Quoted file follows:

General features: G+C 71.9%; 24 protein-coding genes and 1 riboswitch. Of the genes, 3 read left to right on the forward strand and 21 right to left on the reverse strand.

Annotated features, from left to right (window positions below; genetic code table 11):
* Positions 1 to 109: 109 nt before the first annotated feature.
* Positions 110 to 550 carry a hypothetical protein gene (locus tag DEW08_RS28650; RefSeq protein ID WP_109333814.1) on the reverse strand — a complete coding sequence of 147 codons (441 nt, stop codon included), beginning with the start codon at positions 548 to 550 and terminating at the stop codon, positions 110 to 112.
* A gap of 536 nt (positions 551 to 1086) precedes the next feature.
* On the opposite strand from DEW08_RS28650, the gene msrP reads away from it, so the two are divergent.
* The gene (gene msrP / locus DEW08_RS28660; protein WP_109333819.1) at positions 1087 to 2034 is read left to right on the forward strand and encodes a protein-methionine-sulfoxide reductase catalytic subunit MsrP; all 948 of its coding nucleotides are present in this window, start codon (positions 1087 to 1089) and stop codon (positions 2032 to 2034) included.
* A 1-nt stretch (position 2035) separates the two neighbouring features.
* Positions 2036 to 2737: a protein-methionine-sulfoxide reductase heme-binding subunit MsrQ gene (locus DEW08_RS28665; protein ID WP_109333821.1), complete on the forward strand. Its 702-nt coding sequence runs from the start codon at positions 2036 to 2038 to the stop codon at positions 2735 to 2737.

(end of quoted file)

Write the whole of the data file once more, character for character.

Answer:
General features: G+C 71.9%; 24 protein-coding genes and 1 riboswitch. Of the genes, 3 read left to right on the forward strand and 21 right to left on the reverse strand.

Annotated features, from left to right (window positions below; genetic code table 11):
* Positions 1 to 109: 109 nt before the first annotated feature.
* Positions 110 to 550 carry a hypothetical protein gene (locus tag DEW08_RS28650; RefSeq protein ID WP_109333814.1) on the reverse strand — a complete coding sequence of 147 codons (441 nt, stop codon included), beginning with the start codon at positions 548 to 550 and terminating at the stop codon, positions 110 to 112.
* A gap of 536 nt (positions 551 to 1086) precedes the next feature.
* On the opposite strand from DEW08_RS28650, the gene msrP reads away from it, so the two are divergent.
* The gene (gene msrP / locus DEW08_RS28660; protein WP_109333819.1) at positions 1087 to 2034 is read left to right on the forward strand and encodes a protein-methionine-sulfoxide reductase catalytic subunit MsrP; all 948 of its coding nucleotides are present in this window, start codon (positions 1087 to 1089) and stop codon (positions 2032 to 2034) included.
* A 1-nt stretch (position 2035) separates the two neighbouring features.
* Positions 2036 to 2737: a protein-methionine-sulfoxide reductase heme-binding subunit MsrQ gene (locus DEW08_RS28665; protein ID WP_109333821.1), complete on the forward strand. Its 702-nt coding sequence runs from the start codon at positions 2036 to 2038 to the stop codon at positions 2735 to 2737.